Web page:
Chapter

GREEN'S METAPHYSICS AND EPISTEMOLOGY

David O. Brink

in Perfectionism and the Common Good

Published in print October 2003 | ISBN: 9780199266401
Published online April 2004 | e-ISBN: 9780191600906 | DOI: http://dx.doi.org/10.1093/0199266409.003.0003

Series: Lines of Thought

 GREEN'S METAPHYSICS AND EPISTEMOLOGY

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This chapter begins with a brief discussion of Green's attack of empiricism and defence of idealism in Prolegomena. It then identifies Green's four main aims in the first book of Prolegomena. Firstly he wants to reject the common-sense view, inherited from the empiricists, that knowledge can be analysed into two separable components — the deliverances of the senses and the operations of the understanding — in which what is given by nature is real and the contributions of the understanding are not. Secondly, the attack on empiricism and atomism is supposed to support the idealist claim that in some sense nature is the product of the understanding. Thirdly, in order for the idealist to distinguish between appearance and reality, it is necessary to posit an ‘eternal’ and ‘unalterable’ system of relations in a self-conscious corporate agent that includes the finite systems of relations contained in the self-conscious minds of individual agents. Finally, much of the first book of the Prolegomena is concerned with the role of self-consciousness in the possibility of apparently discrete episodes of experience, but Green is also concerned with the role of self-consciousness in knowledge.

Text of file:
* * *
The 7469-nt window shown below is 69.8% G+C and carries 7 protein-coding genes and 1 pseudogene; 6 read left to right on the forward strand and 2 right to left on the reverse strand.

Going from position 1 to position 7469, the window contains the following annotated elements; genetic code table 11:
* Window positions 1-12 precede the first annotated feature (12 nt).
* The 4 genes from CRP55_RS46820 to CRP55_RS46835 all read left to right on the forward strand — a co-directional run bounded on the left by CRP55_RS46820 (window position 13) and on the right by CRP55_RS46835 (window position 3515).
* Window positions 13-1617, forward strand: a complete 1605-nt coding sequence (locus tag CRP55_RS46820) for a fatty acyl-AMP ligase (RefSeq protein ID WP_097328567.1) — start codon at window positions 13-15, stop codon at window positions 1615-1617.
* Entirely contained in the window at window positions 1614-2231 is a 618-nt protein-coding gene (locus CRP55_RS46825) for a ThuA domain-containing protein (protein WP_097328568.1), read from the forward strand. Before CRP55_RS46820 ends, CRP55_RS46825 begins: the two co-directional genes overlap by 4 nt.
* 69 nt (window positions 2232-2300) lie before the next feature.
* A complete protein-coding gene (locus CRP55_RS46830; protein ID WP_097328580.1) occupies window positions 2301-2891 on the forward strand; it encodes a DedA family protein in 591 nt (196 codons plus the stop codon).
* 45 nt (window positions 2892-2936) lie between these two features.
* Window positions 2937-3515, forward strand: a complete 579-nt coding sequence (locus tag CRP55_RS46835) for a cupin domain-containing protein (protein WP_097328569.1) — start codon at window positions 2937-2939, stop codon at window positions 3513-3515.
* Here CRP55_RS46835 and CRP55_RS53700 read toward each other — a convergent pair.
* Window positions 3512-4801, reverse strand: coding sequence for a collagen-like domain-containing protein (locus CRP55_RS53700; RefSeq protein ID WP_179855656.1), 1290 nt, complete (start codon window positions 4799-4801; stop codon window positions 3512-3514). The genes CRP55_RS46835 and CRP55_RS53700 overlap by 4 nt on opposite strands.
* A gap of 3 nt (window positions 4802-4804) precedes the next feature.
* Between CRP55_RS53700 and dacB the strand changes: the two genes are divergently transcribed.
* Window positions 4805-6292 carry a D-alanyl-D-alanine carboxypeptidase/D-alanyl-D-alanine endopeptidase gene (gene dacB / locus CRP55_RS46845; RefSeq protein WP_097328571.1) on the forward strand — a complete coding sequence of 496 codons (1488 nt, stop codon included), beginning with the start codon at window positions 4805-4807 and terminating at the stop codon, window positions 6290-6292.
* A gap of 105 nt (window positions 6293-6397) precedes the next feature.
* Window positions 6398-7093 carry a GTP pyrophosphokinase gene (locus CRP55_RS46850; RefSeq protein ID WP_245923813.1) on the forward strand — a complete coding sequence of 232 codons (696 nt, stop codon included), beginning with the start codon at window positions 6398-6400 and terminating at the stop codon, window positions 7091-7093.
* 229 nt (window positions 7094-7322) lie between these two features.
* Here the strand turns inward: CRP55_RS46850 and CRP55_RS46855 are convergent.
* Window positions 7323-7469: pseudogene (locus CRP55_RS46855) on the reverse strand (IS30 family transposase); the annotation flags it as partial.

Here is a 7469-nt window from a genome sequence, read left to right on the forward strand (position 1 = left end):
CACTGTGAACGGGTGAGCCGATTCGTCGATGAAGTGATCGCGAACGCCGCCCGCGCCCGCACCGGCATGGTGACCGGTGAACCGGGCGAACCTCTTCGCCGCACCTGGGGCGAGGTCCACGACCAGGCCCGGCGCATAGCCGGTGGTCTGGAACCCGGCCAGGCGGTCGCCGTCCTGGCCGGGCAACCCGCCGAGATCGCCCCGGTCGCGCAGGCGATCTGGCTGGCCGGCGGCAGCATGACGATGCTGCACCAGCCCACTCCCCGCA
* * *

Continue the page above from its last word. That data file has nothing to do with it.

Keywords: T. H. Green; Prolegomena; empiricism; atomism; appearance; reality; idealism

Chapter.  741 words. 

Subjects: History of Western Philosophy

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